(Honoring the films of 2010)

Rant by Paul Preston

I think I can safely say that despite the quality of some of the year’s best movies, it was not a great year. The strangest trait all the major Hollywood releases share is that the worst movies of the year were some of the biggest blockbusters. This is not a good sign because it sends a signal to filmmakers that they can keep shooting low and underwhelming and we’ll keep going. Sadly, I don’t think it’s in the best interest of my personal health to hold my breath for the day the biggest money-makers are also the year’s best.

Some kudos to the ticket-buying public, however, because in the middle of the wreckage, “Inception” and “Toy Story 3” were blockbusters, and even “The Social Network” made a bundle.

Now that I’m talking good films, let’s begin there, shall we? My list of the Top 10 Films of 2010:

10. SCOTT PILGRIM VS. THE WORLD – If you’ve read my rants before, you know I always include the funniest movie of the year in my Top 10. The jokes, gags, and references flew fast and furious out of the screen creating a cacophony of freakitude unlike anything I’ve ever seen. In the capable hands of Edgar Wright, this was a wonderfully modern hipster-fest that never slowed down for you to catch up. You either stayed with it or fell behind and for those who stayed, it was quite a trip.
Click here for a full-length review.

9. INSIDE JOB – Charles Ferguson’s dynamic look at the cause of the current recession angered the shit out of me. But please don’t say, “I have no desire to go to a movie and leave angry”. The truth is, you leave smarter, because Ferguson, as he did in the also-great “No End in Sight”, delivers the facts without pretension in an easy-to-digest manner, singling out the culprits whose greed has run the country’s economy into the crapper. But I should say the facts will make you angry…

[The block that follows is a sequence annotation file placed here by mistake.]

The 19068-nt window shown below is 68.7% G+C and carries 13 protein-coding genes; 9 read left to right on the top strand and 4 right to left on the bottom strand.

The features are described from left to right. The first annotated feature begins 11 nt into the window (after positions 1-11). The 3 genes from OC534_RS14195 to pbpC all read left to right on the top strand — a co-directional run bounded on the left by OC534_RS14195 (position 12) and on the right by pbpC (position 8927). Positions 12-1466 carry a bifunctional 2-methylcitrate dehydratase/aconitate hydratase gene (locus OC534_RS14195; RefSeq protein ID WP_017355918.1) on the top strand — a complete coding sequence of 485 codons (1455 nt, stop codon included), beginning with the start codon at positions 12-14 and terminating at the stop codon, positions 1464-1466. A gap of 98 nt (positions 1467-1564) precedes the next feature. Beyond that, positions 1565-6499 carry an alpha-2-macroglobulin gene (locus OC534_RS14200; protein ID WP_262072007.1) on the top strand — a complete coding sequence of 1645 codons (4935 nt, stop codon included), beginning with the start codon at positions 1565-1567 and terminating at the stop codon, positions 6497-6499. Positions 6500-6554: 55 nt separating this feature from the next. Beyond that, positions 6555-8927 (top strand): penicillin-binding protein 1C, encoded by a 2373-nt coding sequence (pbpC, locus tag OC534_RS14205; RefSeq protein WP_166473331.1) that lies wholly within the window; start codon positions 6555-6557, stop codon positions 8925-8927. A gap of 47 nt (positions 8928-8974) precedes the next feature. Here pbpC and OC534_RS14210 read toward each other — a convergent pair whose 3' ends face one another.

8. GET LOW – Forgotten by most year-end lists, this wonderful comic fable has an extraordinary heart and smooth direction by Aaron Schneider that keeps it floating above cheese. Always helping to keep any project from slipping into cheesedom is the presence of the great Bill Murray, who manages to walk the fine line of being authentically period and authentically hilarious. Robert Duvall only gets a lead role once in a while anymore (it’s been seven years since “Secondhand Lions” and “Open Range”), but it’s always worth taking notice, as he underplays his character of the town hermit to perfection, delivering a finale that is soaked in history and emotion.

7. WAITING FOR “SUPERMAN” – Davis Guggenheim looks at the failing American school system, and not only delivers the goods any doc should exposing the foibles of incompetence in the government, but he stumbles upon very effective subjects to follow. The young girl who wants to be a doctor, the boy in a poor, crime-ridden neighborhood, the student caught in the tracking system, they all can upgrade their educations to charter and private schools if the public lottery chooses them. This provides more drama than “The Twilight Saga: Eclipse” ever could, which made a hundred bazillion more dollars than “Waiting for ‘Superman’”.

6. THE KING’S SPEECH – A solid effort from all involved, “The King’s Speech” is anchored by a fantastic script from David Seidler, that not only chronicles a large expanse of British history, but effectively personalizes it and litters it with whip-smart, crackling dialogue. Just like they told me in acting class, whether the country needs uniting or the monarchy is in chaos, it all comes down to relationships, and it doesn’t hurt to have a very-well seasoned and accomplished cast, led by Colin Firth, Geoffrey Rush and Helena Bonham Carter.

5. THE FIGHTER – This movie wins for straight-up most entertaining flick of the year. ‘Cause I thought, “What’s the guy who made ‘Spanking the Monkey’ going to do to make me care about the very well-trod realm of the boxing picture?” By the end, I was totally invested and really rooting for Mickey Ward, even though I disagreed with some of the dumb decisions he made on his path to success! I also know the people portrayed in Lowell. Even though I grew up five hours west of there, in Upstate NY, the power that a group of people like Mickey’s family can wield, the power to stunt growth, to pull you down, to keep you at their level of mediocrity was familiar. It’s refreshing to see it portrayed so authentically.

4. SHUTTER ISLAND – Lest you forget, MARTIN SCORSESE released a film in 2010, and lest you forget, HE’S COMPLETELY AWESOME. Marty doesn’t disappoint with this hyper-kinetic asylum story. More controlled than any commercial thriller he’s ever made (“Cape Fear” was a little much, no?), the final half hour packs a huge punch. Always up for exploring the dark side, Leonardo DiCaprio once again steps it up and exceeds what’s asked of him as the tone shifts from out and out thriller to heartbreaking mystery, with a final scene that kicked my ass.